Managing ill and injured employees can become incredibly complex, so it's important for employers to remember they have a clear right to seek medical information to help them in the process, according to a workplace lawyer.

Case law is predicated on the very simple assumption that an employer may ask questions where it relates to an employee's capacity to perform the inherent requirements of their role, says Kingston Reid partner Christa Lenard in an HR Daily Premium webcast.

"That is always the angle and the reason or the basis for which you should be seeking to ask questions," Lenard says.

One prime example of a case upholding this right is from 2014, involving a Qantas employee.

Critically, the Federal Court set out that an employer has the right to enquire and issue directions to an employee to obtain further information in circumstances where very little detail is provided on incapacity certificates.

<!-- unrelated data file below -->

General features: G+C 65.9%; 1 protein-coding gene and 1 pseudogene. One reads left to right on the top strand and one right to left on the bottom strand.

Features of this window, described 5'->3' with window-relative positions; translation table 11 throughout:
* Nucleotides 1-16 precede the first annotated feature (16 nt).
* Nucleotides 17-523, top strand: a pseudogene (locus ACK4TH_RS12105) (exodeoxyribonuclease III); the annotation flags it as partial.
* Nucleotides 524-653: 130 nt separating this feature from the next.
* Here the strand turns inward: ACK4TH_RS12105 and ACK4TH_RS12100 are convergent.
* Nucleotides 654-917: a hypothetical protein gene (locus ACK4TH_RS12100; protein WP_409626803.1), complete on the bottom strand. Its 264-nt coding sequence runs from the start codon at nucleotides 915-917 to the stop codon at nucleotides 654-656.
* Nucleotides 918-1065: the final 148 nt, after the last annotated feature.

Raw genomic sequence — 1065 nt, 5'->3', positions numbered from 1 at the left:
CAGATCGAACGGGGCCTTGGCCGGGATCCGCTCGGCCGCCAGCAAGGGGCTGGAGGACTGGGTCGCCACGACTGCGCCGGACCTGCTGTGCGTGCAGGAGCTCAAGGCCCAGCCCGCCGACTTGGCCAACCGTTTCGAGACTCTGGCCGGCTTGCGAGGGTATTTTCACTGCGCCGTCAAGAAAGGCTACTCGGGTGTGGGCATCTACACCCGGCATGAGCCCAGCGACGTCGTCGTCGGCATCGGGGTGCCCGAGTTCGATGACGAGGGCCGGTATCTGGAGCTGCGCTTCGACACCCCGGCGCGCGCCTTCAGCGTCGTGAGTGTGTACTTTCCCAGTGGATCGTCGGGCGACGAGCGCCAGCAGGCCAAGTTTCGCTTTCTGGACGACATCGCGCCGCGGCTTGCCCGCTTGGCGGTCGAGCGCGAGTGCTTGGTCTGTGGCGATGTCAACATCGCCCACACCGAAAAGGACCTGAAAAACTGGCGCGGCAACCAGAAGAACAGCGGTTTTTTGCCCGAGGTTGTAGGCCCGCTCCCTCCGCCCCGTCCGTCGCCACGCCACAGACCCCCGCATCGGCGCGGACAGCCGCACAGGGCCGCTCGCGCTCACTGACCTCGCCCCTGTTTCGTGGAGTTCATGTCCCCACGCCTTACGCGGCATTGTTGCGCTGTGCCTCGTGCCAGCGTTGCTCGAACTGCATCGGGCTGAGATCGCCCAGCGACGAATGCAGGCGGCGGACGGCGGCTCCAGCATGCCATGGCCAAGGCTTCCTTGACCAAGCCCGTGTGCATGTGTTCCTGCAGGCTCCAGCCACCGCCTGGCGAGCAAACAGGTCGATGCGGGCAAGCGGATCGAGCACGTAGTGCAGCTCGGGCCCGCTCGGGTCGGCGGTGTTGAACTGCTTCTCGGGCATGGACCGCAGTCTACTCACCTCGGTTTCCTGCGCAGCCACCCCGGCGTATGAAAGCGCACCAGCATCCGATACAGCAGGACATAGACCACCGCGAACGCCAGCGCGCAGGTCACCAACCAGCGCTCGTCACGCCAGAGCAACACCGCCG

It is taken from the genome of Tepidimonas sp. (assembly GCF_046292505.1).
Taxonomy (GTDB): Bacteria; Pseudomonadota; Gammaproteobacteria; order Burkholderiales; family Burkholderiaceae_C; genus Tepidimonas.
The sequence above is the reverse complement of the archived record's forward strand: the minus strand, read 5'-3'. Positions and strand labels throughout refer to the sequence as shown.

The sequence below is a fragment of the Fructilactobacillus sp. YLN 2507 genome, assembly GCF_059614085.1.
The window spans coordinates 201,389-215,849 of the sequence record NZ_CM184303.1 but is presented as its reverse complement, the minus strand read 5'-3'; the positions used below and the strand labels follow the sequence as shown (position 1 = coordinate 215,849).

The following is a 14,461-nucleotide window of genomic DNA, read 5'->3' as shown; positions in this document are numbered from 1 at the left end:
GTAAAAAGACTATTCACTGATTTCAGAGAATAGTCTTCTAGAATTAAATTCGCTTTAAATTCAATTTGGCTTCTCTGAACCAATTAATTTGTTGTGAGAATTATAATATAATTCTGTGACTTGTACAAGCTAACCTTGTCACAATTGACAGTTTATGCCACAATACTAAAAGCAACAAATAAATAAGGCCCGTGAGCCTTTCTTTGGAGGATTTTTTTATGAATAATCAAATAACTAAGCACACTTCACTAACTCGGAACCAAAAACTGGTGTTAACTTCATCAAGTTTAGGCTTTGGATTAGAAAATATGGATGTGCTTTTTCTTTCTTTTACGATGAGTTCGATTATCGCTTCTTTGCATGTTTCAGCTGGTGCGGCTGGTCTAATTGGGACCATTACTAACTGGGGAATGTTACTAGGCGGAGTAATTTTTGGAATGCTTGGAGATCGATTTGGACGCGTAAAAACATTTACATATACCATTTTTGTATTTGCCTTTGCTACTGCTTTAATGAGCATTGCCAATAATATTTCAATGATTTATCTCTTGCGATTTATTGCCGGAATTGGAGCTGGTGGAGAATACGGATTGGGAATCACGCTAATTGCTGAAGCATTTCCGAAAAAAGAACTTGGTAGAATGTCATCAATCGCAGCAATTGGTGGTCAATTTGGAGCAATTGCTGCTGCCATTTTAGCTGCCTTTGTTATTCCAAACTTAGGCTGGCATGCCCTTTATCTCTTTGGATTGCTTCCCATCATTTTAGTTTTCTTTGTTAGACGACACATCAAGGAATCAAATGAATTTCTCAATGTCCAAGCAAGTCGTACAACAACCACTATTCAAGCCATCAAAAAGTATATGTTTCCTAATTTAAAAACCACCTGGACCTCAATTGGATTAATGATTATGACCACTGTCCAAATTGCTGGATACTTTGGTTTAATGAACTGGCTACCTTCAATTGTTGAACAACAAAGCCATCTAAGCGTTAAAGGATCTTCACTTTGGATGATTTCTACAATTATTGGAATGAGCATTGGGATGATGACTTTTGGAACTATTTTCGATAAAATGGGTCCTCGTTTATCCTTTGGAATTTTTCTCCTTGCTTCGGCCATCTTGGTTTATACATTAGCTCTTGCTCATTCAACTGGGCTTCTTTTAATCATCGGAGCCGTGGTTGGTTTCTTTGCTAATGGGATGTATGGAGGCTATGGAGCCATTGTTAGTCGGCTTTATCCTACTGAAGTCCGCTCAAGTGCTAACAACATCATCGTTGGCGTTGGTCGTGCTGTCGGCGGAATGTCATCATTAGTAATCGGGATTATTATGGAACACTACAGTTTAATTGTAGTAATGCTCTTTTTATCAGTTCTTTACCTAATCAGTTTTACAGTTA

"Now it's settled that where there is a justified reason to understand or obtain further medical information, then the employer can direct the employee to provide it with the information if it's not voluntarily known."

The material provided by an employee can often be minimal, not forthcoming or inconsistent with the employer's observations, Lenard says.

In this excerpt from the webcast, she details how employers can go about lawfully obtaining the information they need about an employee's work capacity.

In the full webcast, Lenard shares a list of what questions can be asked and of whom, and also clarifies employers' obligations and best practices around managing: work- and non-work-related injuries; psychological conditions; return-to-work issues; and termination considerations (upgrade here for access if you're not a premium member).